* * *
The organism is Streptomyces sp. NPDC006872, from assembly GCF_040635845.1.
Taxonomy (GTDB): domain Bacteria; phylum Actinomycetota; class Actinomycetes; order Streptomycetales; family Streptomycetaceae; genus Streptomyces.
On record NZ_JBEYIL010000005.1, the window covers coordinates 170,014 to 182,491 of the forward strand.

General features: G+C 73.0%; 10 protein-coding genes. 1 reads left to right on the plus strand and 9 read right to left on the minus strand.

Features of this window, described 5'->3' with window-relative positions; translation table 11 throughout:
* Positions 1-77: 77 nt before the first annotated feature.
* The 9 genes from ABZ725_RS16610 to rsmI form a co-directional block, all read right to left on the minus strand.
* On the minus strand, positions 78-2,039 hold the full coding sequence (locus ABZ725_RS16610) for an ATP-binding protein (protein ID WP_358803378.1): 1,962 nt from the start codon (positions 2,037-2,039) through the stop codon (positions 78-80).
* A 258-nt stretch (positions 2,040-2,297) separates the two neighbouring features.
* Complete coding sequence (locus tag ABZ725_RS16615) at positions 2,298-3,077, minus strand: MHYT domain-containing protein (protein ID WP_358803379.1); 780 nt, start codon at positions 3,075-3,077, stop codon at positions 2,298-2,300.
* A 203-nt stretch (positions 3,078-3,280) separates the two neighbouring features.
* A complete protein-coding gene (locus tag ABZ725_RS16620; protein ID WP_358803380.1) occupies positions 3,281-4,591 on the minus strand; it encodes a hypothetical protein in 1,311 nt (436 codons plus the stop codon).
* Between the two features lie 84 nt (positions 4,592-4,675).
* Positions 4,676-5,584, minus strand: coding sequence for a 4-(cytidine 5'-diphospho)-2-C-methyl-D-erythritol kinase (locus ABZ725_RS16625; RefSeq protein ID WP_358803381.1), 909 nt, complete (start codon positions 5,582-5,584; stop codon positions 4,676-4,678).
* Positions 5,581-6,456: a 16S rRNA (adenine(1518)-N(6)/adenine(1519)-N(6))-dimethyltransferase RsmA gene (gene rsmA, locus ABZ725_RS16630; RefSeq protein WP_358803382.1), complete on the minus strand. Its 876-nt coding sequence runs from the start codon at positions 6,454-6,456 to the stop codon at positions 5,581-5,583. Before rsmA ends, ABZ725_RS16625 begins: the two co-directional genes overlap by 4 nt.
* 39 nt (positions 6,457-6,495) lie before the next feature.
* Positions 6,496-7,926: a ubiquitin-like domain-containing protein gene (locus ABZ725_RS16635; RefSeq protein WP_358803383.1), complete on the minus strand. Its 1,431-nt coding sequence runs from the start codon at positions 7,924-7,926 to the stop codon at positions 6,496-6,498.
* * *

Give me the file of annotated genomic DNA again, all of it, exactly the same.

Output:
The organism is Streptomyces sp. NPDC006872, from assembly GCF_040635845.1.
Taxonomy (GTDB): domain Bacteria; phylum Actinomycetota; class Actinomycetes; order Streptomycetales; family Streptomycetaceae; genus Streptomyces.
On record NZ_JBEYIL010000005.1, the window covers coordinates 170,014 to 182,491 of the forward strand.

General features: G+C 73.0%; 10 protein-coding genes. 1 reads left to right on the plus strand and 9 read right to left on the minus strand.

Features of this window, described 5'->3' with window-relative positions; translation table 11 throughout:
* Positions 1-77: 77 nt before the first annotated feature.
* The 9 genes from ABZ725_RS16610 to rsmI form a co-directional block, all read right to left on the minus strand.
* On the minus strand, positions 78-2,039 hold the full coding sequence (locus ABZ725_RS16610) for an ATP-binding protein (protein ID WP_358803378.1): 1,962 nt from the start codon (positions 2,037-2,039) through the stop codon (positions 78-80).
* A 258-nt stretch (positions 2,040-2,297) separates the two neighbouring features.
* Complete coding sequence (locus tag ABZ725_RS16615) at positions 2,298-3,077, minus strand: MHYT domain-containing protein (protein ID WP_358803379.1); 780 nt, start codon at positions 3,075-3,077, stop codon at positions 2,298-2,300.
* A 203-nt stretch (positions 3,078-3,280) separates the two neighbouring features.
* A complete protein-coding gene (locus tag ABZ725_RS16620; protein ID WP_358803380.1) occupies positions 3,281-4,591 on the minus strand; it encodes a hypothetical protein in 1,311 nt (436 codons plus the stop codon).
* Between the two features lie 84 nt (positions 4,592-4,675).
* Positions 4,676-5,584, minus strand: coding sequence for a 4-(cytidine 5'-diphospho)-2-C-methyl-D-erythritol kinase (locus ABZ725_RS16625; RefSeq protein ID WP_358803381.1), 909 nt, complete (start codon positions 5,582-5,584; stop codon positions 4,676-4,678).
* Positions 5,581-6,456: a 16S rRNA (adenine(1518)-N(6)/adenine(1519)-N(6))-dimethyltransferase RsmA gene (gene rsmA, locus ABZ725_RS16630; RefSeq protein WP_358803382.1), complete on the minus strand. Its 876-nt coding sequence runs from the start codon at positions 6,454-6,456 to the stop codon at positions 5,581-5,583. Before rsmA ends, ABZ725_RS16625 begins: the two co-directional genes overlap by 4 nt.
* 39 nt (positions 6,457-6,495) lie before the next feature.
* Positions 6,496-7,926: a ubiquitin-like domain-containing protein gene (locus ABZ725_RS16635; RefSeq protein WP_358803383.1), complete on the minus strand. Its 1,431-nt coding sequence runs from the start codon at positions 7,924-7,926 to the stop codon at positions 6,496-6,498.